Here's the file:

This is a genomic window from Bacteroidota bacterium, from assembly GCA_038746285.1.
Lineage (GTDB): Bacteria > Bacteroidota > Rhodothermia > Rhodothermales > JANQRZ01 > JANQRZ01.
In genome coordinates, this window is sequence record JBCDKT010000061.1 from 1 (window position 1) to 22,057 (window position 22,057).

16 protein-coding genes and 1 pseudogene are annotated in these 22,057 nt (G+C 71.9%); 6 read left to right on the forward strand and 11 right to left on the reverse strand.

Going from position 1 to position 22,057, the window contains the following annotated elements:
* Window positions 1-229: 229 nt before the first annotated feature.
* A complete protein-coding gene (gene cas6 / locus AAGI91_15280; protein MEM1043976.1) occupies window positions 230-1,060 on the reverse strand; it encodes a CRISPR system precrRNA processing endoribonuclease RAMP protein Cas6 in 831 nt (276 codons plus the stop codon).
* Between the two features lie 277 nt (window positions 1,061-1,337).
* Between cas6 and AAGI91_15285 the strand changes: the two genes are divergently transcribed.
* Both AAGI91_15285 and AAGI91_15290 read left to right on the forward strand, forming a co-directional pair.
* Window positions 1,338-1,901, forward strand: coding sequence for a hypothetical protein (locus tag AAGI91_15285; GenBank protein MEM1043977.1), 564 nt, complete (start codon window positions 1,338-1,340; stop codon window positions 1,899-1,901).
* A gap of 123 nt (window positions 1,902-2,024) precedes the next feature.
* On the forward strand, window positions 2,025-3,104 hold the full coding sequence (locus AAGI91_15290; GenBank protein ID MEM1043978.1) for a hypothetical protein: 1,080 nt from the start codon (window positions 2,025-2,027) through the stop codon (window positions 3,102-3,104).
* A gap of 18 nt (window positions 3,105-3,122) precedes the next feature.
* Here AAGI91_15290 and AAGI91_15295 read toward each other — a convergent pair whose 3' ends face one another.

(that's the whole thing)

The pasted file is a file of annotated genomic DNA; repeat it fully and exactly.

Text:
This is a genomic window from Bacteroidota bacterium, from assembly GCA_038746285.1.
Lineage (GTDB): Bacteria > Bacteroidota > Rhodothermia > Rhodothermales > JANQRZ01 > JANQRZ01.
In genome coordinates, this window is sequence record JBCDKT010000061.1 from 1 (window position 1) to 22,057 (window position 22,057).

16 protein-coding genes and 1 pseudogene are annotated in these 22,057 nt (G+C 71.9%); 6 read left to right on the forward strand and 11 right to left on the reverse strand.

Going from position 1 to position 22,057, the window contains the following annotated elements:
* Window positions 1-229: 229 nt before the first annotated feature.
* A complete protein-coding gene (gene cas6 / locus AAGI91_15280; protein MEM1043976.1) occupies window positions 230-1,060 on the reverse strand; it encodes a CRISPR system precrRNA processing endoribonuclease RAMP protein Cas6 in 831 nt (276 codons plus the stop codon).
* Between the two features lie 277 nt (window positions 1,061-1,337).
* Between cas6 and AAGI91_15285 the strand changes: the two genes are divergently transcribed.
* Both AAGI91_15285 and AAGI91_15290 read left to right on the forward strand, forming a co-directional pair.
* Window positions 1,338-1,901, forward strand: coding sequence for a hypothetical protein (locus tag AAGI91_15285; GenBank protein MEM1043977.1), 564 nt, complete (start codon window positions 1,338-1,340; stop codon window positions 1,899-1,901).
* A gap of 123 nt (window positions 1,902-2,024) precedes the next feature.
* On the forward strand, window positions 2,025-3,104 hold the full coding sequence (locus AAGI91_15290; GenBank protein ID MEM1043978.1) for a hypothetical protein: 1,080 nt from the start codon (window positions 2,025-2,027) through the stop codon (window positions 3,102-3,104).
* A gap of 18 nt (window positions 3,105-3,122) precedes the next feature.
* Here AAGI91_15290 and AAGI91_15295 read toward each other — a convergent pair whose 3' ends face one another.